Ayase Tonight


Ayase Budokan

I am just coming back from the Ayase class (exceptionally on Friday). The first class with sensei after four months of  diet is always a good experience. Before the class I gave him his “official” Yûro Shi Tennô t-shirt made specially for him and he wore it right away. This is our little “post Paris Taikai ritual” that has been going on for a few years now.

As usual he asked me to open the class and we did a nice “flowing” movement receiving an attack in a very soft uke nagashi, moving uke off balance with the footwork, changing hand an ending in a sort of omote gyaku. No grab, no violence, only a nice nagare keeping uke in motion preventing him from attacking twice and taking his balance. On top of that sensei did it better with less movements and a better efficiency. I guess this is why he is the teacher and me the student. Every time I have the chance to demonstrate a technique I am always amazed at his ability to simplify my movements and to make it so good that I cannot reproduce it, even though it was my movement in the first place.  I did three other techniques during the class and  each time sensei was developing more flow by moving less. when you watch him moving you easily forget that he is over 80 years old. He looks like a young man!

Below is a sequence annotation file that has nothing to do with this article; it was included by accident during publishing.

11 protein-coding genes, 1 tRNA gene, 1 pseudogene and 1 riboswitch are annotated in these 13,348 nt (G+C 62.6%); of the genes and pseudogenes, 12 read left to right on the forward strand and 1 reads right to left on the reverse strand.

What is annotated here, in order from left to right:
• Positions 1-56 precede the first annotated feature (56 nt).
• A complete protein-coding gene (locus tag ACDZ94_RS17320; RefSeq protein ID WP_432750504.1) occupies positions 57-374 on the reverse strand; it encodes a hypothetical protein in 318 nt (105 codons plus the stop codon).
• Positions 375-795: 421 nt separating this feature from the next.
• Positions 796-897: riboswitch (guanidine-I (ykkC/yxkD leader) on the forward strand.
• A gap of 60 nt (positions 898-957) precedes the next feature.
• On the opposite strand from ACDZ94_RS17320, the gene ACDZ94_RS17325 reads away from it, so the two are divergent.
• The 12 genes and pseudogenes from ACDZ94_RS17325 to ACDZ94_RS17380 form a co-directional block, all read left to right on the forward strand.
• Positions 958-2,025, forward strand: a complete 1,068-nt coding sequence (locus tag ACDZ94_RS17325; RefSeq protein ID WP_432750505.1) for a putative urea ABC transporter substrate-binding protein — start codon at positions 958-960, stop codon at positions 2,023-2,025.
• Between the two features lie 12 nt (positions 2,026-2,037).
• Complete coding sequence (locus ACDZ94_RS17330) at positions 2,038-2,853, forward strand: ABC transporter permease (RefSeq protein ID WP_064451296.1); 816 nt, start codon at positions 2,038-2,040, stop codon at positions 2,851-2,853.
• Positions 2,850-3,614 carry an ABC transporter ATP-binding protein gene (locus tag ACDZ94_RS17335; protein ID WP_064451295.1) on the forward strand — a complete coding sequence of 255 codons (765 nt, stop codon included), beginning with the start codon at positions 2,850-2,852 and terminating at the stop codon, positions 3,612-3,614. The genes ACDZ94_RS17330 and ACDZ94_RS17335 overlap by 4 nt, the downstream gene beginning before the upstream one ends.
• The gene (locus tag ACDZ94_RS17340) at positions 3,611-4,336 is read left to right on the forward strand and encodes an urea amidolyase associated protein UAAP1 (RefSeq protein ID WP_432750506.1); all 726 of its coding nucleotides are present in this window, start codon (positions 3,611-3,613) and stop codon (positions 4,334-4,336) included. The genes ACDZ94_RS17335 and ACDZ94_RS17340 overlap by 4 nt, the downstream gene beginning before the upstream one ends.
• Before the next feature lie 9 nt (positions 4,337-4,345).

His natural movement is really like “magic” as he is able to grab a form and to add life into it. When you are his uke you feel no danger at all and when he controls you on the ground he is hardly touching you, but you still cannot move. In fact this is not that you cannot move, you could but you do not want to move as if his presence manifested by a very slight physical contact was draining any intention of retaliation from your brain. All those who have had the chance to be his uke can tell you that. Power is expressed in such a subtle way that your decision process is blocked. In a way you feel so safe that you are not willing to move anymore.